An aspergilloma is a non-invasive, spherical mass of fungal hyphae, mucus and cellular debris that commonly grows in pulmonary or paranasal cavities. It occurs more frequently in patients with structurally abnormal lungs and is asymptomatic in most cases. Standard radiographic methods can diagnose this condition. In few cases, hemoptysis may occur. In such a setting, surgical removal and subsequent control examinations are imperative.
Pulmonary aspergillomas are caused by a fungal infection with Aspergillus fumigatus, Pseudallescheria boydii, Cryptococcus neoformans, Candida or Mucorales, presenting as a clump in pre-existing pulmonary cavities. The disease can also occur in the paranasal cavities, the brain, the kidneys and other organs. A. fumigatus typically grows in decaying vegetation and in bird feces. Patients with previous, recurring or persisting episodes of tuberculosis, coccidioidomycosis, cystic fibrosis, histoplasmosis, lung abscess, primary or metastatic lung carcinoma, a human immunodeficiency virus (HIV) infection or sarcoidosis often exhibit an increased pulmonary cavity count. The lesions are most frequently reported after tuberculosis episodes     .
The symptoms can be chest pain, coughing, fatigue, fever, and sudden and unexpected weight loss. If coughing episodes are accompanied by blood-stained expectoration, immediate action is required, since this symptom may indicate an erosion of bronchial artery . The involvement of paranasal cavities may present with symptoms similar to rhinosinusitis. In more complicated cases, inflammation symptoms conducive to aspergillosis can occur, which leads to additional symptoms like jaundice .
Aspergilloma growth is determined by aspergillus mycelial growth that seeds at the pulmonary cavity wall, gradually spreading into the cavity lumen. Mycelial layers will accumulate and create a sponge-like spherical conglomerate over time. The mass can also be mobile within the pulmonary cavity. The surrounding bronchioles may be affected by the aspergilloma's volume, potentially causing bronchiectasis .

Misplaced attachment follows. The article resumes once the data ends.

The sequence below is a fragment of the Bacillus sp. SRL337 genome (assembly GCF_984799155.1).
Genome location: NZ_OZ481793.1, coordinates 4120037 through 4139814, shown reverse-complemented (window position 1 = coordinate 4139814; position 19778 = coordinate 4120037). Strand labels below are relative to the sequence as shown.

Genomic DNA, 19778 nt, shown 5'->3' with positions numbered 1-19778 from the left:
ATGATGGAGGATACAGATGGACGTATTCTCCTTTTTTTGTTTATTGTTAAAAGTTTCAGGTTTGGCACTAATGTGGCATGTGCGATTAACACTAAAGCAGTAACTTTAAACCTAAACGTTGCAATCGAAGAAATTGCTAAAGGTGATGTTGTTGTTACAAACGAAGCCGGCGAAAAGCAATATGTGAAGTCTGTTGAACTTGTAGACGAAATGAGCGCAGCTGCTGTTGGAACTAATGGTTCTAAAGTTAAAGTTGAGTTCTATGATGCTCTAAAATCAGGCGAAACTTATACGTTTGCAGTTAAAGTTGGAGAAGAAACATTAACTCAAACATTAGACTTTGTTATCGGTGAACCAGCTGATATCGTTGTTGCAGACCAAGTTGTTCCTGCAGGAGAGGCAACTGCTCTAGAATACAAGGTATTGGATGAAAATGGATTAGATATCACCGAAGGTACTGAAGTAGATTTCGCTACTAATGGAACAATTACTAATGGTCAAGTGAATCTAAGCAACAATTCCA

Aspergilloma diagnosis requires the proof of a fungal infection and the specific localization of the lesion using standard imaging techniques. Most frequent procedures to be ordered are blood tests probing the existence of or an immune response against A. fumigatus as well as a sputum culture and a lung biopsy .
Computed tomography (CT) scans and plain radiography examinations will provide exact information about a potential aspergilloma. Radiographic investigations will only yield satisfying resolution in advanced stages . CT results typically feature a central soft tissue within a pulmonary or paranasal cavity, which is surrounded by an air crescent (termed Monad sign). The observed conglomerate is usually spherical or ovoid and mobile upon repositioning of the patient .
Asymptomatic aspergillomas do not require treatment. They resolve spontaneously in ten percent of reported cases . Symptomatic cases should be treated by (video-assisted) surgical removal or a lobectomy in the case of a pulmonary aspergilloma. Surgery complications range from excessive bleeding and wound dehiscence to respiratory insufficiency .
Recurrence can occur, most likely in the setting of pre-existing chronic aspergillosis. Patients should be checked for regrowth with annual radiographic examinations. Antifungal therapies have shown limited effect in experimental treatments of selected cases .